ATLANTA — Zack Greinke is not ready to address next year.
On the one hand, that makes all the sense in the world. He is in the middle of the World Series, for crying out loud. His team just lost one of his starts, 3-2, to put them on the brink of elimination, down 3-1 in a series with one more game on the road.
Also, I don’t know if you know this but, he’s not particularly prone to public examination of his interior life.
On the other hand, he is a 38-year-old athlete without a contract for 2022. On Saturday night, he played in his 552nd big league game. If it was his last, it was bittersweet.
At this point — Oct. 30, Game 4 of the World Series and one year removed from an entire baseball calendar that lasted just three months instead of seven-plus — the final two teams standing are pitching on dregs.
The Atlanta Braves opened with a kid who brought just about four innings of major-league experience into what would be his first-ever start. Although that part didn’t work, the rest of the planned bullpen game did. Without better options — and with a cast of relievers pitching so well their manager is ready to reward them with an all-expenses paid vacation to Hawaii — the Braves will do it again in Game 5.
Across the diamond, the Houston Astros handed the ball to the reticent veteran, who delivered four laborious yet scoreless innings in what his manager Dusty Baker deemed “vintage Greinke.”
Perhaps inflated praise for a former Cy Young winner whose nine seasons of 200+ innings are second among active players only to Justin Verlander (and is he even still an active player?). But it was the first time this postseason Greinke has gotten out of the second inning, the longest outing he’s had since Sept. 19. COVID-19 and a minor neck injury limited his starts down the stretch. The natural and inevitable degradation of physical ability that comes with age limited his effectiveness.
“Best outing for me in like a month-and-a-half or so,” Greinke summed up succinctly. “So, yeah, it was good.”
“And don't forget,” Baker said, “Greinke is an outstanding hitter at the same time.”
It’s true. The first pitcher to hit higher than the 9-hole in a World Series game since Babe Ruth himself did it in 1918, Greinke singled in the second to the delight of National League purists everywhere. It’s unlikely to move the needle on the seemingly inevitable universal DH looming on the other side of a new collective bargaining agreement, but for a career .225 hitter it was a fitting swan song.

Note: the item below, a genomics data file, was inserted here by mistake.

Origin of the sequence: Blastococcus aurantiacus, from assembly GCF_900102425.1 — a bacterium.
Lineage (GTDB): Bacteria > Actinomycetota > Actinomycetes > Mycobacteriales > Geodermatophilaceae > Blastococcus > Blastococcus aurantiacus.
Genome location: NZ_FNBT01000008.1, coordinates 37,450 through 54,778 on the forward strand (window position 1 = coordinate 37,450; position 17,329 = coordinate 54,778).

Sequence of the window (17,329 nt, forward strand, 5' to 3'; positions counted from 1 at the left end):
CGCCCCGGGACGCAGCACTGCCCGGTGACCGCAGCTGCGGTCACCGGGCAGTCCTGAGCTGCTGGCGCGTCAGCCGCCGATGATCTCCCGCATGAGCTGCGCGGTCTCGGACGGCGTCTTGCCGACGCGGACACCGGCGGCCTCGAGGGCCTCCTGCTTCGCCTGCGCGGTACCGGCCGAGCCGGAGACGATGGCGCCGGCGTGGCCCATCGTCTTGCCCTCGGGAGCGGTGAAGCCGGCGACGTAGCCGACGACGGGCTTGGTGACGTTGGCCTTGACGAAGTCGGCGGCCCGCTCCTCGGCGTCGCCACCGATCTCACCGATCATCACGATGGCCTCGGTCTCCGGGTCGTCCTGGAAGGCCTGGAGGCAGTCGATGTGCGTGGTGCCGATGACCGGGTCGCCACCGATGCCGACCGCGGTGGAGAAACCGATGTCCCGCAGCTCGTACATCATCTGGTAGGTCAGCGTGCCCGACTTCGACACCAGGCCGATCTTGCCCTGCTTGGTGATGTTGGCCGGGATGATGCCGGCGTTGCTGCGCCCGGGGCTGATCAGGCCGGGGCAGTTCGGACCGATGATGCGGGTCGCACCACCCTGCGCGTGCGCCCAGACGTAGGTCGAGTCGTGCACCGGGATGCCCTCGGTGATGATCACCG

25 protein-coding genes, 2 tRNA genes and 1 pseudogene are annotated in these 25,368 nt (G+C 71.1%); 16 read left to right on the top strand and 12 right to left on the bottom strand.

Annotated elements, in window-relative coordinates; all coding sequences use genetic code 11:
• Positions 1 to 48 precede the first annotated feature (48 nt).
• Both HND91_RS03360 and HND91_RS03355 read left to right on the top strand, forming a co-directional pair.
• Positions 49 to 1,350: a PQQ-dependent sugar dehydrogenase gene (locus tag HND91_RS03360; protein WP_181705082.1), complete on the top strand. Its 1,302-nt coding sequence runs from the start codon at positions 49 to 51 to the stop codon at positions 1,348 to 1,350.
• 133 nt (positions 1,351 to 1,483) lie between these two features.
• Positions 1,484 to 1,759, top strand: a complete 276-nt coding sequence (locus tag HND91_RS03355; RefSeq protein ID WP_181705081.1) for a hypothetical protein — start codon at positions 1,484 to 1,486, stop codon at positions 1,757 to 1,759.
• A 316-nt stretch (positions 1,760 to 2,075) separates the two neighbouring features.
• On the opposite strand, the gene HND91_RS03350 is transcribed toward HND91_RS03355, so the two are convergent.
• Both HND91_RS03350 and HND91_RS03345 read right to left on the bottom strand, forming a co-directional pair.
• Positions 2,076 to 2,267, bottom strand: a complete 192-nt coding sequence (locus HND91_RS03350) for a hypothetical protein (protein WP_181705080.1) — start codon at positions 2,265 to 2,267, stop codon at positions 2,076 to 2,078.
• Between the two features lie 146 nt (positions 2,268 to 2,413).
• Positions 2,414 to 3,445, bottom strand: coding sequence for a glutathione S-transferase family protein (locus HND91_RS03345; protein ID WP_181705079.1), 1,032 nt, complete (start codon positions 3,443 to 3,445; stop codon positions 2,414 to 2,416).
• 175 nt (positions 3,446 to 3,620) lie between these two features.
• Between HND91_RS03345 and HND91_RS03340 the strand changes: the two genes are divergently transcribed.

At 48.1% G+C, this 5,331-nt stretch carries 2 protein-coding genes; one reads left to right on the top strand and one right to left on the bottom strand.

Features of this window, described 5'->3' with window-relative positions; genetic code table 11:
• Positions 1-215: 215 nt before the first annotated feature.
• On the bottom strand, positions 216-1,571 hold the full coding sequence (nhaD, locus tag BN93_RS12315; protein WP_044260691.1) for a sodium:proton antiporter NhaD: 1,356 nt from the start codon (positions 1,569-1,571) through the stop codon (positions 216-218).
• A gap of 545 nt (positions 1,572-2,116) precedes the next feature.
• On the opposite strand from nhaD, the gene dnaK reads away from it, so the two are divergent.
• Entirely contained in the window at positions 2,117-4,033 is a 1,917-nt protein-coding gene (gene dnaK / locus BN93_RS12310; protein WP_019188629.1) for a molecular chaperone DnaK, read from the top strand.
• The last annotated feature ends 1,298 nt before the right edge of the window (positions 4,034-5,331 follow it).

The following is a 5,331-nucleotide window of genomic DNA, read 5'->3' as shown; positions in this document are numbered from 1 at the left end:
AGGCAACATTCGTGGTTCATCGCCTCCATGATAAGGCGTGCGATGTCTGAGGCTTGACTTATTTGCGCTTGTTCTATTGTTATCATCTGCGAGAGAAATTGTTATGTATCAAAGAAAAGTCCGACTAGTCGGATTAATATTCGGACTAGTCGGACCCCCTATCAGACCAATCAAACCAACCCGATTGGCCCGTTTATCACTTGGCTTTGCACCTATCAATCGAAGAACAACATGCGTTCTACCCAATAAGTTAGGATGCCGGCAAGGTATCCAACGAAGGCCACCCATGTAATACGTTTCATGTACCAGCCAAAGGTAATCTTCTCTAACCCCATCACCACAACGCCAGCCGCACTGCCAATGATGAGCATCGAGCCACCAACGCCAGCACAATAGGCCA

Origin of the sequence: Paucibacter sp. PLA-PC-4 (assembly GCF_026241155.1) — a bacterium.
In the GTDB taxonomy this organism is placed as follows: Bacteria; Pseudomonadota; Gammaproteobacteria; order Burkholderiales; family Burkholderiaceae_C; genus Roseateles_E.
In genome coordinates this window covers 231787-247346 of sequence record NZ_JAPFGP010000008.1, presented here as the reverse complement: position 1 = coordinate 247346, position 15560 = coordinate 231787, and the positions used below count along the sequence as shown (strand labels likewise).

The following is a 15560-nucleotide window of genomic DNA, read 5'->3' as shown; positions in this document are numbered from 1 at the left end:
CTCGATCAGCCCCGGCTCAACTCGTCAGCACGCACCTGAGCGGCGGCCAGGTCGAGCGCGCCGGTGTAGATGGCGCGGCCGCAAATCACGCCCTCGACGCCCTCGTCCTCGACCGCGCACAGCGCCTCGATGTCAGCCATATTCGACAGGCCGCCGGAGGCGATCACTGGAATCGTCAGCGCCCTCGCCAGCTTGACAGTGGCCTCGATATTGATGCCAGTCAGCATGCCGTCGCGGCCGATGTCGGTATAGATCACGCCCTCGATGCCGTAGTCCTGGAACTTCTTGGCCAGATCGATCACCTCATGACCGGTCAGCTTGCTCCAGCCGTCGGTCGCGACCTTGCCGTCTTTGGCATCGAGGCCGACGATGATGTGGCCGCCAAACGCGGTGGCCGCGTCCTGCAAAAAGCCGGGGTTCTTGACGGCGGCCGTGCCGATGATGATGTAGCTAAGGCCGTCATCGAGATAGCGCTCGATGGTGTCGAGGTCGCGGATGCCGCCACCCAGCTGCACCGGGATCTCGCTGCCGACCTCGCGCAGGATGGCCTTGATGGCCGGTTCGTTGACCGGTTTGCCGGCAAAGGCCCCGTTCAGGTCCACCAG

“He's a good hitter,” teammate Carlos Correa said pregame, “but he thinks he's Babe Ruth or Hank Aaron if you talk to him.”
Even Babe Ruth and Hank Aaron needed a little help from their teammates to score after a single, though. Ultimately, Greinke was left stranded on the basepaths — one of 11 Astros who reached but never scored in another disappointing game, in a series where the vaunted lineup has hit .206.
“They say good pitching beats good hitting,” Baker could only manage by way of explanation. “And they've been pitching good against us.”
The Baseball-Reference WAR leaderboard for active players looks like this:
Albert Pujols, 41 years old, a first ballot Hall of Famer and two-time World Series champion.
Mike Trout, who turned 30 this season and missed significant time but probably still reigns as the Best Player in Baseball, and a compelling reason for the Angels to do everything they can to contend now lest his prime go to waste.
Zack Greinke, whose 18-year career could be coming to a close, and whose latest if not last chance to get a ring is hanging by a thread.
Greinke's best chances have come with the Astros. Acquired at the trade deadline from the Arizona Diamondbacks in 2019 to bolster Houston’s window for winning, they’ve gone to the postseason together every year since. And have nothing to show for it.
For the Astros as a whole, they’re one loss away from watching what could have been a dynastic core go down in history as the guys who could only get it done in the year they cheated. October is such a crapshoot that such a legacy will hardly be fair to the talent they had — in their victorious but tainted 2017 campaign, as well as in the Greinke years in which they repeatedly came up just a couple games short — but talented teams and players end up disappointed all the time.
Teams don’t end, but players’ careers do. Each offseason that comes too soon sets them back to Square One, another year older. There’s probably some wisdom in doing that 18 times, but there’s got to be some weariness as well.